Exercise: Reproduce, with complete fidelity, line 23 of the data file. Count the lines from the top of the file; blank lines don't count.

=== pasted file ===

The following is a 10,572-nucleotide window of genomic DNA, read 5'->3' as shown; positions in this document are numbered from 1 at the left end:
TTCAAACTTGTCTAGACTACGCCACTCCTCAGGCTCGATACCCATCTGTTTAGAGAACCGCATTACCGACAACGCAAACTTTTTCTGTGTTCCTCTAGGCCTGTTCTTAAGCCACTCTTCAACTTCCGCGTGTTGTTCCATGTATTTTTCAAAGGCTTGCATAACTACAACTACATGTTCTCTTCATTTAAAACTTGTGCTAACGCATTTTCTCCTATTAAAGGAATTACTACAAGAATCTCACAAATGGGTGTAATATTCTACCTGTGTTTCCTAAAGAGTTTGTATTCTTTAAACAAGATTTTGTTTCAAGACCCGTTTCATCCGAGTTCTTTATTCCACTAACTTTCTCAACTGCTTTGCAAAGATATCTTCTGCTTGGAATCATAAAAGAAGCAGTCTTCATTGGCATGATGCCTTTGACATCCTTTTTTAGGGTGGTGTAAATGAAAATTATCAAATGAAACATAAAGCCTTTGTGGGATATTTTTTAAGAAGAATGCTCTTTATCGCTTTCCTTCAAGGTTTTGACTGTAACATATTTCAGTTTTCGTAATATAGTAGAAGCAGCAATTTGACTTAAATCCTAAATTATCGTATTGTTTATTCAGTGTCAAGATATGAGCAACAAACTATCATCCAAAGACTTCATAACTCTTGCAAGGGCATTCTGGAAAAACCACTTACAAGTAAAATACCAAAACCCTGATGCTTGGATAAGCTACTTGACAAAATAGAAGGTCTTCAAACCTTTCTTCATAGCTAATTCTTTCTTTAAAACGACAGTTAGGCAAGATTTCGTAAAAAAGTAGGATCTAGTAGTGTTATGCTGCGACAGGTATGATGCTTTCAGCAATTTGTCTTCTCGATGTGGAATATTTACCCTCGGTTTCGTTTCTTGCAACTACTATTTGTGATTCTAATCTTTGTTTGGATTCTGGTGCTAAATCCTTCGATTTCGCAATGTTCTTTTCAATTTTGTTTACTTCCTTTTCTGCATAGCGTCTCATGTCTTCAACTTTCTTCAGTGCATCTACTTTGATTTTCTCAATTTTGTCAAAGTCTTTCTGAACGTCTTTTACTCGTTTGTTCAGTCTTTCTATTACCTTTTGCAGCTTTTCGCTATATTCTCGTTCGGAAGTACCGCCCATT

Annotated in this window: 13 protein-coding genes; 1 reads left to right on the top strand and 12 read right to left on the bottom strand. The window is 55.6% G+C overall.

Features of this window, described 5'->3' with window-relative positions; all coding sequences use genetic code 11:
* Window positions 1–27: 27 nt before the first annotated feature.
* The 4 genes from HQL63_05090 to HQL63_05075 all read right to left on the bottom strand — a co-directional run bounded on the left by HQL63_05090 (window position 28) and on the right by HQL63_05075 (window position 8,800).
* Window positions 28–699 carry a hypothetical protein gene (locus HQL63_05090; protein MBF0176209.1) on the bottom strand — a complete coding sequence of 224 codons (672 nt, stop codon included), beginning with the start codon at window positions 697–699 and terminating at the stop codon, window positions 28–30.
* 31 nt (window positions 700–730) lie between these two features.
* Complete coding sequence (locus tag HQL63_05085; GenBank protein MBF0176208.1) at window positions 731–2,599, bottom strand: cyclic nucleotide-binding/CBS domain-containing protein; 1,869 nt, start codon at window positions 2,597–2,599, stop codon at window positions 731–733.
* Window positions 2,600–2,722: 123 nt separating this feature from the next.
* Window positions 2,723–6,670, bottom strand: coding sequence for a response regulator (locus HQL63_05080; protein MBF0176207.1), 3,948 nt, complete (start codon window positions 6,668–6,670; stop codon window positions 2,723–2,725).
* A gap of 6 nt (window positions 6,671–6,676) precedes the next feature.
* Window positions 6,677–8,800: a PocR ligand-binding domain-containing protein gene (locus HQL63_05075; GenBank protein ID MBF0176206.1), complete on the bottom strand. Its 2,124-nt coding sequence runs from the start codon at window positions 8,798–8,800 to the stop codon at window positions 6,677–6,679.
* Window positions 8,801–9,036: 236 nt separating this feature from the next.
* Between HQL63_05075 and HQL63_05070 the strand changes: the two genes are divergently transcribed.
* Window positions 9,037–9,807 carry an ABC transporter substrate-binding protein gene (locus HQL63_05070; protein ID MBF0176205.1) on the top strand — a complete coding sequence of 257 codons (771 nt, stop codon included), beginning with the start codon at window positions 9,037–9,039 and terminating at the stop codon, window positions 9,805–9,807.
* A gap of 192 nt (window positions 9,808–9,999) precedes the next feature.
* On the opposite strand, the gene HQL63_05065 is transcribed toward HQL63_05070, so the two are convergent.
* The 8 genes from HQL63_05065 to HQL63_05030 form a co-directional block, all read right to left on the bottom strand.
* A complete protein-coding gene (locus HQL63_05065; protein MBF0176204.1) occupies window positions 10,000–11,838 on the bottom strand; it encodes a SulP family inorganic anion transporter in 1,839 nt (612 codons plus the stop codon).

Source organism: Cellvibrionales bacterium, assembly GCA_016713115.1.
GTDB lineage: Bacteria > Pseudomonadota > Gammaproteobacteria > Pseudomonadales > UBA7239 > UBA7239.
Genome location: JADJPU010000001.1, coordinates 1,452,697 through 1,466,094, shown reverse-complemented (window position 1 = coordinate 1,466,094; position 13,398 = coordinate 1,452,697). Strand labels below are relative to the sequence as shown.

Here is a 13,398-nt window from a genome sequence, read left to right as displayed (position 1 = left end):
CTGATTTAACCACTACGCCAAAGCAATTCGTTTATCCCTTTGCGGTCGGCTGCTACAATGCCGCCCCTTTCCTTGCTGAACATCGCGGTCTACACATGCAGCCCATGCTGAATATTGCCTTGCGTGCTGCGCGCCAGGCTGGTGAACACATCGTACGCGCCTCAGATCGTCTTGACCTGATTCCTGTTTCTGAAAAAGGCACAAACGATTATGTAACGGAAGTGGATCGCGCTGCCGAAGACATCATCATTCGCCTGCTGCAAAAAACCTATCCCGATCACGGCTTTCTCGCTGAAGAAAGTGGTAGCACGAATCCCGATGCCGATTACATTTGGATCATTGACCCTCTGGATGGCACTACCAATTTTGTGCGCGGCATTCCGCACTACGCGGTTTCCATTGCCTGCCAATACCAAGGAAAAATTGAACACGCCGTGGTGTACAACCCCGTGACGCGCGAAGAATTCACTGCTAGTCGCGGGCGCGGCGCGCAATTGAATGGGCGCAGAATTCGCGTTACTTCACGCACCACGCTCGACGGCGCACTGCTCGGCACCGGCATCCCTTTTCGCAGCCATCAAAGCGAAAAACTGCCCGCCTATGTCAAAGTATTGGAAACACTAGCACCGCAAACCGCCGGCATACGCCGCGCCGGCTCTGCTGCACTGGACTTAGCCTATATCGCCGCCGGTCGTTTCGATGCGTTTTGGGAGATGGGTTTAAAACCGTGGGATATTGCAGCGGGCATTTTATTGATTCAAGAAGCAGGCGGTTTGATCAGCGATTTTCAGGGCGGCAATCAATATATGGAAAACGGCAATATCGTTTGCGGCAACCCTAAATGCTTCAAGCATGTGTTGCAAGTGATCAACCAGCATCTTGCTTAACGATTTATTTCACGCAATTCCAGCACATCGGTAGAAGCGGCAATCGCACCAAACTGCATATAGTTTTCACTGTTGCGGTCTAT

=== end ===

Genome location: JADJPU010000001.1, coordinates 1,452,697 through 1,466,094, shown reverse-complemented (window position 1 = coordinate 1,466,094; position 13,398 = coordinate 1,452,697). Strand labels below are relative to the sequence as shown.